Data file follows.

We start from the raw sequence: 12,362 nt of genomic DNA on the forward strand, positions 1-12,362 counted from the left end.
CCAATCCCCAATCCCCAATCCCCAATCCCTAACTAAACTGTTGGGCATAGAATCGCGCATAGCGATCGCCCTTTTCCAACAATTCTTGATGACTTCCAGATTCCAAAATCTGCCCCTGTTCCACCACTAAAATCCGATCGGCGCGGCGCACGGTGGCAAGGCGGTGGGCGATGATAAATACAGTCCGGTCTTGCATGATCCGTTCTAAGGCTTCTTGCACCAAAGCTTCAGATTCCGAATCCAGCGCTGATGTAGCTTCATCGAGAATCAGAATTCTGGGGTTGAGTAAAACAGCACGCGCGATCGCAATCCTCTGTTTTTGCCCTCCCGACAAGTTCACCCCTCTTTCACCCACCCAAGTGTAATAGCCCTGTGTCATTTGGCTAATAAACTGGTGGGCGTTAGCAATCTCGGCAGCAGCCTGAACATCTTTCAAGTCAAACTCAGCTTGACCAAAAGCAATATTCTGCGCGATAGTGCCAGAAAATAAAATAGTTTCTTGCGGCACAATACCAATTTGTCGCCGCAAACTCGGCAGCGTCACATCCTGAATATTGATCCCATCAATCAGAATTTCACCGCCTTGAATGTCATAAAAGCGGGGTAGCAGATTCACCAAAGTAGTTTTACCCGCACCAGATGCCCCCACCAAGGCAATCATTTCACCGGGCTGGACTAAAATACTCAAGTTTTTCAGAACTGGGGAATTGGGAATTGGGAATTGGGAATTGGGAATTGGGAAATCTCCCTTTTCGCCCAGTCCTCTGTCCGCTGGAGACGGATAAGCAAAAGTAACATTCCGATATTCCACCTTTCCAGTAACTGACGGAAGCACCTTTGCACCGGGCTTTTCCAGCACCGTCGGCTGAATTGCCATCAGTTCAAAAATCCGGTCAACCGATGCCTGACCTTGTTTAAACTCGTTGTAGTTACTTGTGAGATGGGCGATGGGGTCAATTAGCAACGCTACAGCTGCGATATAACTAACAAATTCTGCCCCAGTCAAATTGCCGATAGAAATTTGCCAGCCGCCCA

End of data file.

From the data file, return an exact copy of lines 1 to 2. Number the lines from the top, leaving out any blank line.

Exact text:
We start from the raw sequence: 12,362 nt of genomic DNA on the forward strand, positions 1-12,362 counted from the left end.
CCAATCCCCAATCCCCAATCCCCAATCCCTAACTAAACTGTTGGGCATAGAATCGCGCATAGCGATCGCCCTTTTCCAACAATTCTTGATGACTTCCAGATTCCAAAATCTGCCCCTGTTCCACCACTAAAATCCGATCGGCGCGGCGCACGGTGGCAAGGCGGTGGGCGATGATAAATACAGTCCGGTCTTGCATGATCCGTTCTAAGGCTTCTTGCACCAAAGCTTCAGATTCCGAATCCAGCGCTGATGTAGCTTCATCGAGAATCAGAATTCTGGGGTTGAGTAAAACAGCACGCGCGATCGCAATCCTCTGTTTTTGCCCTCCCGACAAGTTCACCCCTCTTTCACCCACCCAAGTGTAATAGCCCTGTGTCATTTGGCTAATAAACTGGTGGGCGTTAGCAATCTCGGCAGCAGCCTGAACATCTTTCAAGTCAAACTCAGCTTGACCAAAAGCAATATTCTGCGCGATAGTGCCAGAAAATAAAATAGTTTCTTGCGGCACAATACCAATTTGTCGCCGCAAACTCGGCAGCGTCACATCCTGAATATTGATCCCATCAATCAGAATTTCACCGCCTTGAATGTCATAAAAGCGGGGTAGCAGATTCACCAAAGTAGTTTTACCCGCACCAGATGCCCCCACCAAGGCAATCATTTCACCGGGCTGGACTAAAATACTCAAGTTTTTCAGAACTGGGGAATTGGGAATTGGGAATTGGGAATTGGGAATTGGGAAATCTCCCTTTTCGCCCAGTCCTCTGTCCGCTGGAGACGGATAAGCAAAAGTAACATTCCGATATTCCACCTTTCCAGTAACTGACGGAAGCACCTTTGCACCGGGCTTTTCCAGCACCGTCGGCTGAATTGCCATCAGTTCAAAAATCCGGTCAACCGATGCCTGACCTTGTTTAAACTCGTTGTAGTTACTTGTGAGATGGGCGATGGGGTCAATTAGCAACGCTACAGCTGCGATATAACTAACAAATTCTGCCCCAGTCAAATTGCCGATAGAAATTTGCCAGCCGCCCA